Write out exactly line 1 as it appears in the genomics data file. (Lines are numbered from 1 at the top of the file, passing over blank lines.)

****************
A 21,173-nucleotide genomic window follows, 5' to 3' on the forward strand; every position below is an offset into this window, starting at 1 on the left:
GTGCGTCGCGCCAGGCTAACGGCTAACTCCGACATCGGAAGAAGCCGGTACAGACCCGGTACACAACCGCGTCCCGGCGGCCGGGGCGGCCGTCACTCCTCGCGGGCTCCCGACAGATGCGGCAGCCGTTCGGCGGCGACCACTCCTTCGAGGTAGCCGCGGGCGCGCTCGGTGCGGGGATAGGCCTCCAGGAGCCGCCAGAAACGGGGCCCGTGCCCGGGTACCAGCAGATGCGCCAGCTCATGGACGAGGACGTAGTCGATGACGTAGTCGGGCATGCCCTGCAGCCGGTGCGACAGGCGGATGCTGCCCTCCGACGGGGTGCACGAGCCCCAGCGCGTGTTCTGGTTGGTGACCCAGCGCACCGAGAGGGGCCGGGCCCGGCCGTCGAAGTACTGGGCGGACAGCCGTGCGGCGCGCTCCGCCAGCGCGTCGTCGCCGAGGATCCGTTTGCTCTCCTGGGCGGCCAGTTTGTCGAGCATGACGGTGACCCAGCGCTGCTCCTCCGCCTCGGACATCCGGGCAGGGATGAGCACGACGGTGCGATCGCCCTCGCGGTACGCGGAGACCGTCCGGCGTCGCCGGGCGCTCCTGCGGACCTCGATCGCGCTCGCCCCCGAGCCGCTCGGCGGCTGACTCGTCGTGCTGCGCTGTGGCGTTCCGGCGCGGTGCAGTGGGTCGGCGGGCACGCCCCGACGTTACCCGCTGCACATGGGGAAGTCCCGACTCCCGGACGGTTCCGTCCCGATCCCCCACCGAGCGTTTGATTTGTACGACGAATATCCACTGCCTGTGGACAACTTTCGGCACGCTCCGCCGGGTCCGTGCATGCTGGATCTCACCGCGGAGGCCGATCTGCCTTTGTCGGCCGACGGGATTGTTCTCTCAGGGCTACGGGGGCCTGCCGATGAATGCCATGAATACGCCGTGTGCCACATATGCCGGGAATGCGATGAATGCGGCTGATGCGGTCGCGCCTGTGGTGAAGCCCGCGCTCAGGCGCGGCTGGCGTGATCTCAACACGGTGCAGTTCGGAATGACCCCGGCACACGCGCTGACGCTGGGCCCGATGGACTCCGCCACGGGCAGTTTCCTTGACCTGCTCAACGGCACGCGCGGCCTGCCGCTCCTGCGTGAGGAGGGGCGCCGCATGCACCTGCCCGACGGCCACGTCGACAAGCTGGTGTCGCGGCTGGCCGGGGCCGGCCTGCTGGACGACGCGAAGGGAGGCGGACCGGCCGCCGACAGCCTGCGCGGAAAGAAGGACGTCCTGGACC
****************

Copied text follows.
A 21,173-nucleotide genomic window follows, 5' to 3' on the forward strand; every position below is an offset into this window, starting at 1 on the left: